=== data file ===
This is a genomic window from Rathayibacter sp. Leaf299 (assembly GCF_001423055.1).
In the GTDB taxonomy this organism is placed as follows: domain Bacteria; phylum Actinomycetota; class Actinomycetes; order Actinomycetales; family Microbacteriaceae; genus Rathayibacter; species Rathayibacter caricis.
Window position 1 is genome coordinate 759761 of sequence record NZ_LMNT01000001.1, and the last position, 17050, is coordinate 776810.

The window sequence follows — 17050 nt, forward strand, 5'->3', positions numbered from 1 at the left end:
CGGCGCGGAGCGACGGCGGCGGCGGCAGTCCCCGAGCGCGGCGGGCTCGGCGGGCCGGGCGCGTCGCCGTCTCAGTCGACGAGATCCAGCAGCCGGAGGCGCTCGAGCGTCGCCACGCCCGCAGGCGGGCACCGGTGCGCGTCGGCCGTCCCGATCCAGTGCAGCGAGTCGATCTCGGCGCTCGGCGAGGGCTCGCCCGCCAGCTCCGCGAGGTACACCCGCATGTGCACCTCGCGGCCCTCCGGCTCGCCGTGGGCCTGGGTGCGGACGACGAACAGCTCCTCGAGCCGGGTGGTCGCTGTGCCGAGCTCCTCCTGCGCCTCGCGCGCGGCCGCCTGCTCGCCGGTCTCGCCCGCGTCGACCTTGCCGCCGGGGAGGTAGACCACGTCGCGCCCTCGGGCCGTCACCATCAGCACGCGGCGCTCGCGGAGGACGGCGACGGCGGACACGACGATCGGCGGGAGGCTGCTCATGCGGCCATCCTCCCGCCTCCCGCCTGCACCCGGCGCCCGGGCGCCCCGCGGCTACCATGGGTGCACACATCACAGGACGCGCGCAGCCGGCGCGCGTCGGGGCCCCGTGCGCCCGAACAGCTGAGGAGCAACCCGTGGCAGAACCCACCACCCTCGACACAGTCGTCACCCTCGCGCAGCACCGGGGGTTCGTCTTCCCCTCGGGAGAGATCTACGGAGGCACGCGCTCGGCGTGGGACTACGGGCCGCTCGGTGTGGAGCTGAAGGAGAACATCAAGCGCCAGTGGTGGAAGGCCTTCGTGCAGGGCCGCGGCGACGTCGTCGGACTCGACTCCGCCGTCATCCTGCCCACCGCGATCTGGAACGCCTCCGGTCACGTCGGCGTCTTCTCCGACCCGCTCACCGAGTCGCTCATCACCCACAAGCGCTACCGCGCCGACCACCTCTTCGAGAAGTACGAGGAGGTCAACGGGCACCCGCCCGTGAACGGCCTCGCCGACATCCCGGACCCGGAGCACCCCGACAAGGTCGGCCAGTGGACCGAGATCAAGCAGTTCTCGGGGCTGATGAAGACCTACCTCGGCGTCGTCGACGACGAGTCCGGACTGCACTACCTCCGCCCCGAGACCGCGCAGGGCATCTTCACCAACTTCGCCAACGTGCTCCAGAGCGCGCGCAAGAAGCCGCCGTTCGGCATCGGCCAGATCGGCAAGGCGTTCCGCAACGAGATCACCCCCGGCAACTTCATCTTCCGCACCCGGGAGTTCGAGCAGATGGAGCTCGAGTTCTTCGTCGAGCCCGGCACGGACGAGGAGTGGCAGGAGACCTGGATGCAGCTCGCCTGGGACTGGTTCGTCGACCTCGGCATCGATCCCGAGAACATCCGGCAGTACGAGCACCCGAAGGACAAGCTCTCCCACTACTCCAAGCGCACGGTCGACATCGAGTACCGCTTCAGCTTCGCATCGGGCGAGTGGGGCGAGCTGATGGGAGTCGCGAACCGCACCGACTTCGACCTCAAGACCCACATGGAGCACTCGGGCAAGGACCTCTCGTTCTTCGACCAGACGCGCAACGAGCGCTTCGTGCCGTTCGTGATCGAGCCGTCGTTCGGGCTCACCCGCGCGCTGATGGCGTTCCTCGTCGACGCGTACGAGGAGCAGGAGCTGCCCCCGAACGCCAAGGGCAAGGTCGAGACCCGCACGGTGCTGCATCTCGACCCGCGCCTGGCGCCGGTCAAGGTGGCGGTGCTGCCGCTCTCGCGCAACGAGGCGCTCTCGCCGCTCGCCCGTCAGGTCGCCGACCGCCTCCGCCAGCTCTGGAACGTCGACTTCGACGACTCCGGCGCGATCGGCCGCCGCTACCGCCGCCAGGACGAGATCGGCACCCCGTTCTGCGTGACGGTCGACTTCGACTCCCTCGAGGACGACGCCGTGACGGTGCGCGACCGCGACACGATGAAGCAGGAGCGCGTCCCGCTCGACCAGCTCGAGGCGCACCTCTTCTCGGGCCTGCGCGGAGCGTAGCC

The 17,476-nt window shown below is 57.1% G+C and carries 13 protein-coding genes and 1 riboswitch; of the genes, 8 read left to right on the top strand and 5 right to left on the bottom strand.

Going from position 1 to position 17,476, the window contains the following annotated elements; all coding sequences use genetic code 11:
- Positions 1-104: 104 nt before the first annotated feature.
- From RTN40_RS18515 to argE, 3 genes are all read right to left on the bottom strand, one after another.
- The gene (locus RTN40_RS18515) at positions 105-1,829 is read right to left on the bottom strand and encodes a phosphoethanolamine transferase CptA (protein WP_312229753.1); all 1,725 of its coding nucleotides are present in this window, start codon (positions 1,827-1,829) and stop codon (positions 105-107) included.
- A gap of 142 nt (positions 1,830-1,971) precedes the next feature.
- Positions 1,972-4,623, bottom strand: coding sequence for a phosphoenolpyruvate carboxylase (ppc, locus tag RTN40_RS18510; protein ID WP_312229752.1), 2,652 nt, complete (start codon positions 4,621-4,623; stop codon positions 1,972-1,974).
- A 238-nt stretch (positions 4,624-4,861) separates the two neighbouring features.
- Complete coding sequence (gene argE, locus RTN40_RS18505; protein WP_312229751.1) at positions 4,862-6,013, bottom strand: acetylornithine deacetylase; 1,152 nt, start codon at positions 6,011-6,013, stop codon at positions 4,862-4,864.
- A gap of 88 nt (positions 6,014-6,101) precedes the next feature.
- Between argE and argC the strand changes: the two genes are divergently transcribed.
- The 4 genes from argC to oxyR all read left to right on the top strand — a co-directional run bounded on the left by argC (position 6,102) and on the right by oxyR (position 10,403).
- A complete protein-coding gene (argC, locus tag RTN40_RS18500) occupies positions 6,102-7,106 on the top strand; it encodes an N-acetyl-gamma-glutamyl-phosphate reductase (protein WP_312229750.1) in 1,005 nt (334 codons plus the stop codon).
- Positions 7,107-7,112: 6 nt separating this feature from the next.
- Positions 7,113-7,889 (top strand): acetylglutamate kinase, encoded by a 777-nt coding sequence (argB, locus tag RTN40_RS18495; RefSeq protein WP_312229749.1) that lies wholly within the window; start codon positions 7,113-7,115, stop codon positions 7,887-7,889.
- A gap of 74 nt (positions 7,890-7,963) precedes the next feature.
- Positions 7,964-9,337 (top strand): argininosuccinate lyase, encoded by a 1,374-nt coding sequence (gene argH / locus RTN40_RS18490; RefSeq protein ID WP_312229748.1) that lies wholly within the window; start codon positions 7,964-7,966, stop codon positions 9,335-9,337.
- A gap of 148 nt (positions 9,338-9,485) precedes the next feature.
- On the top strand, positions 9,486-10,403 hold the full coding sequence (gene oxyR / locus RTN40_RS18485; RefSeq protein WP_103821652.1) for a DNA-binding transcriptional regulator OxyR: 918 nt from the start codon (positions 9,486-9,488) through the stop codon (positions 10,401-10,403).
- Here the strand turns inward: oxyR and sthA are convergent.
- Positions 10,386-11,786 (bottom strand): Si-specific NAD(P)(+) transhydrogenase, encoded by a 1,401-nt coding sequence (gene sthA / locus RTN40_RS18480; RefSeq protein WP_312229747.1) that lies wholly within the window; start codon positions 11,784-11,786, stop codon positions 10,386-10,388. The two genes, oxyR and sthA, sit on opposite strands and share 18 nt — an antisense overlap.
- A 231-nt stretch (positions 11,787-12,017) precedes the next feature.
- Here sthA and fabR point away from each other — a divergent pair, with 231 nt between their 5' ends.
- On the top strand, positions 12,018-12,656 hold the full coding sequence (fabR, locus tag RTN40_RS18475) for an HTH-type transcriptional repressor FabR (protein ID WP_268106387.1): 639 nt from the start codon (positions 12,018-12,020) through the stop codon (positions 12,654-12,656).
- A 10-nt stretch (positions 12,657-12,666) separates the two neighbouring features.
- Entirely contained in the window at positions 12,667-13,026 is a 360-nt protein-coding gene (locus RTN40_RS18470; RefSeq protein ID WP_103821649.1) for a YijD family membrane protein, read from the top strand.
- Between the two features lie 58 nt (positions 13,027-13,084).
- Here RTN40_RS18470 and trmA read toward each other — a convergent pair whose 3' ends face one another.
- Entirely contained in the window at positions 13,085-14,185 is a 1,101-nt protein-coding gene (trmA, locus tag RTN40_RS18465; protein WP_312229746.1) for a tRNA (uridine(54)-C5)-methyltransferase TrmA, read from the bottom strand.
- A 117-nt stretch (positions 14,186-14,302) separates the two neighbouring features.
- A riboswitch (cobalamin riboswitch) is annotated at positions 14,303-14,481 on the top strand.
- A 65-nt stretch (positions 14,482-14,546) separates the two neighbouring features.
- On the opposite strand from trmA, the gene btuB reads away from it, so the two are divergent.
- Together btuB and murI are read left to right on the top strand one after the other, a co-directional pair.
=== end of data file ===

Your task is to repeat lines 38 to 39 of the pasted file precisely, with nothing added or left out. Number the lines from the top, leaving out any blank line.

- On the opposite strand from trmA, the gene btuB reads away from it, so the two are divergent.
- Together btuB and murI are read left to right on the top strand one after the other, a co-directional pair.